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## Re: [ontolog-forum] mKR (was Thing and Class)

 To: "[ontolog-forum] " "Richard H. McCullough" Fri, 12 Sep 2008 18:43:02 -0700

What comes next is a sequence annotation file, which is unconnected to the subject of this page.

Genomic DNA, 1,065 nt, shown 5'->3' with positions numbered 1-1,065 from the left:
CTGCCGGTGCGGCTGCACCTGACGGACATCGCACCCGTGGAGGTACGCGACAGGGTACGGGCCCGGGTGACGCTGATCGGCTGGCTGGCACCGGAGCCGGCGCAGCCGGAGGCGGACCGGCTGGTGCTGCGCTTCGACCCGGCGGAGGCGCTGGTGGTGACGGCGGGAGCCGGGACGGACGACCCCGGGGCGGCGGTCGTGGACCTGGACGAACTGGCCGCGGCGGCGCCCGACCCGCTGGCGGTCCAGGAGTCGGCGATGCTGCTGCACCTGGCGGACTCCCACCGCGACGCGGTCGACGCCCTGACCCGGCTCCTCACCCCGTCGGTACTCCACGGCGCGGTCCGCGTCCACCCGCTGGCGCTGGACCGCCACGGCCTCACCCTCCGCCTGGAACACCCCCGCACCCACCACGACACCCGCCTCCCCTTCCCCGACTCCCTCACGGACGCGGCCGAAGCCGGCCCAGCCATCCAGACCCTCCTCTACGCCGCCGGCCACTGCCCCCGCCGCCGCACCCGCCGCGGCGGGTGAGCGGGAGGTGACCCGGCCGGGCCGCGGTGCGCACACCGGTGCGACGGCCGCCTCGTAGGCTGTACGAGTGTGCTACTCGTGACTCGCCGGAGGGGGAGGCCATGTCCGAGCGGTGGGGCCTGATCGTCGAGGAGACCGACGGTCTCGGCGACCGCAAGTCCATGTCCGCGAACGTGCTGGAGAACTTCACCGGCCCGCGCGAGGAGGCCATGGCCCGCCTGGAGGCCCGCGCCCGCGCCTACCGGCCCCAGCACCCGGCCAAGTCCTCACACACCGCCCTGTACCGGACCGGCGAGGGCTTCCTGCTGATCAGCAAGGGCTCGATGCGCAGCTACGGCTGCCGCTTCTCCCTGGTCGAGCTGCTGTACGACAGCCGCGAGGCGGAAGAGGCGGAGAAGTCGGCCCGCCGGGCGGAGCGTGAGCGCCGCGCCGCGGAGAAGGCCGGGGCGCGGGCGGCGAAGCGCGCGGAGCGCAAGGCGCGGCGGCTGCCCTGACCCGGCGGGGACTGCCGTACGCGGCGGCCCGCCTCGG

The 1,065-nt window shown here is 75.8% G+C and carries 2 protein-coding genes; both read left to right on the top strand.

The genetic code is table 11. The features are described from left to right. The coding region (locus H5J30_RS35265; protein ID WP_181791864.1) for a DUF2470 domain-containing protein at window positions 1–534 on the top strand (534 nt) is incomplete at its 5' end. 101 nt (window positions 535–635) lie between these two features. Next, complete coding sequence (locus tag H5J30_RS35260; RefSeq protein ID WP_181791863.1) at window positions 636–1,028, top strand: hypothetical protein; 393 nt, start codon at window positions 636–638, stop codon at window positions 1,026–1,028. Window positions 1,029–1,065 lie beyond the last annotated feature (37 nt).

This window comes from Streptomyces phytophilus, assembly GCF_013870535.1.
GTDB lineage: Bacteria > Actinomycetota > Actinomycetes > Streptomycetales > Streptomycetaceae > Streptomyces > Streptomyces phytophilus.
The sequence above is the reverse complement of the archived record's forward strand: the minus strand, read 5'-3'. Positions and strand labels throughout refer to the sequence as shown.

```Chris    (01) I don't have all the answers at this point, but I want to discuss a few things, to try and establish some understanding between us.    (02) Starting with (b), just because it's easier. mKR has if-then-else-fi iff implies and or not quantifiers: no a any the some all every for quantifier loops similar to many logic languages I don't know why you say mKR is completely lacking the apparatus of propositional and first-order logic.    (03) In regard to (a), primitives such as "action", "context", "part", "attribute", "relation", "time" are axiomatic concepts upon which all other concepts depend. They are dependent upon each other. I have given terse genus-differentia definitions of each. For example attribute is characteristic with single entity, non-separable; action is characteristic with single entity, non-separable, space, time. part is characteristic with single entity, separable; relation is characteristic with multiple entity; My model of an action is something that takes place in an interval of (real number) space, time, but I allow space, time measurements to be real or discrete.    (04) mKR is English-like, but it is formal, precise and unambiguous. The simplest mKR proposition has the form at space=s, time=t, view=v { sentence }; v names a list of propositions (the context) which disambiguates the sentence. s,t name the sub-context associated with the changes of an action. Genus-differentia definitions are used to make terms precise. Sentence structure is governed by a formal grammar.    (05) In effect, mKR starts with a "Simple English" language -- no word variations for number, tense, etc. -- and prefixes every sentence with the context which disambiguates it.    (06) Dick McCullough Ayn Rand do speak od mKR done; mKE do enhance od Real Intelligence done; knowledge := man do identify od existent done; knowledge haspart proposition list; http://mKRmKE.org/    (07) ----- Original Message ----- From: "Christopher Menzel" To: "[ontolog-forum] " Sent: Friday, September 12, 2008 4:53 PM Subject: Re: [ontolog-forum] mKR (was Thing and Class)    (08) > On Sep 12, 2008, at 6:04 PM, Richard H. McCullough wrote: >> Chris >> >> I would appreciate some pointers on how to do that. The things that >> I have read say that a formal semantics maps the "meaningless" >> symbols of formal logic to the "meaningful" symbols of English. > > No, that is nothing like a formal semantics; that is at best an > informal semantics, which is generally pretty useless for the central > purposes of KR. The point of a formal semantics is (a) to provide > interpretations of the non-logical primitives of a language and (b) > to provide a *systematic* account of how the meanings of complex > expressions in a language are determined by the meanings assigned to > their component parts. This, in particular, is what is missing from > mKR. > > (b) has to do primarily with the interpreting the logical components > of your language -- boolean operators, modal operators, quantifiers, > etc. You can learn about this in any good text on mathematical > logic. (And just note: It appears to me that your language is > completely lacking the apparatus of propositional and first-order > logic. These are essential to any modern KR language.) > > In regard to (a), many of your important non-logical primitives -- > e.g., "action", "context", "part", "attribute", "relation", "time", > etc -- are left utterly uninterpreted. Try replacing them with "foo, > bar, baz, etc" and you get an idea of how useful your language is for > KR. The notions above are ambiguous and difficult. They need to be > nailed down by a semantics that fixes (as far as possible) their > properties and the logical connections. For instance, what is the > relation between "action" and "time"? Intuitively, the two are > *intimately* connected. A good formal semantics will do that: for > example, it might represent time as the real line and will map each > action to an interval. Alternatively, if one has ≠ discrete > processes in mind, a semantics might represent time by the integers > and assign to each action a start point and a (later) endpoint. > Again, what is an attribute? Can you combine different attributes > like "red" and "smooth" into a single attribute? A good semantics > will represent attributes as functions of some ilk, or as objects with > extensions, or perhaps extensions at possible worlds, or whatever. > But however, it is done, it will be perfectly clear what you do and do > not mean by "attribute". See the idea? You might have a look at the > NIST Process Specification Language for a good example of a language > whose non-logical primitives are rigorously interpreted in a formal > semantics, and how those interpretations are reflected in the PSL > axioms. Or, for that matter, have a look at the model theory for RDF > and OWL on the W3C web site. > >> But mKR propositions are paraphrases of English. mKR is composed of >> English words and phrases, not "meaningless" symbols of formal logic. > > But the symbols of formal logic are not meaningless *at all*. They > are given very rigorous interpretations in any standard semantics > (a.k.a model theory) for a given formal language -- of which any > useful KR language is a species. > >> I haven't seen any formal semantics for English. > > Sure thing, but neither is English anything like a KR language; indeed > it is the very opposite of a KR language. It is informal, imprecise, > fraught with ambiguity, and impossible for computers to process > (without severe restrictions). It is WHY we have KR languages; it is > WHY we build ontologies. KR exists precisely because you can't rely > on informal, intuitive understandings of English when you want to > share and process information, and use computers to aid significantly > in the process. > > -chris > > > _________________________________________________________________ > Message Archives: http://ontolog.cim3.net/forum/ontolog-forum/ > Subscribe/Config: http://ontolog.cim3.net/mailman/listinfo/ontolog-forum/ > Unsubscribe: mailto:ontolog-forum-leave@xxxxxxxxxxxxxxxx > Shared Files: http://ontolog.cim3.net/file/ > Community Wiki: http://ontolog.cim3.net/wiki/ > To Post: mailto:ontolog-forum@xxxxxxxxxxxxxxxx > > >    (09) _________________________________________________________________ Message Archives: http://ontolog.cim3.net/forum/ontolog-forum/ Subscribe/Config: http://ontolog.cim3.net/mailman/listinfo/ontolog-forum/ Unsubscribe: mailto:ontolog-forum-leave@xxxxxxxxxxxxxxxx Shared Files: http://ontolog.cim3.net/file/ Community Wiki: http://ontolog.cim3.net/wiki/ To Post: mailto:ontolog-forum@xxxxxxxxxxxxxxxx    (010) ```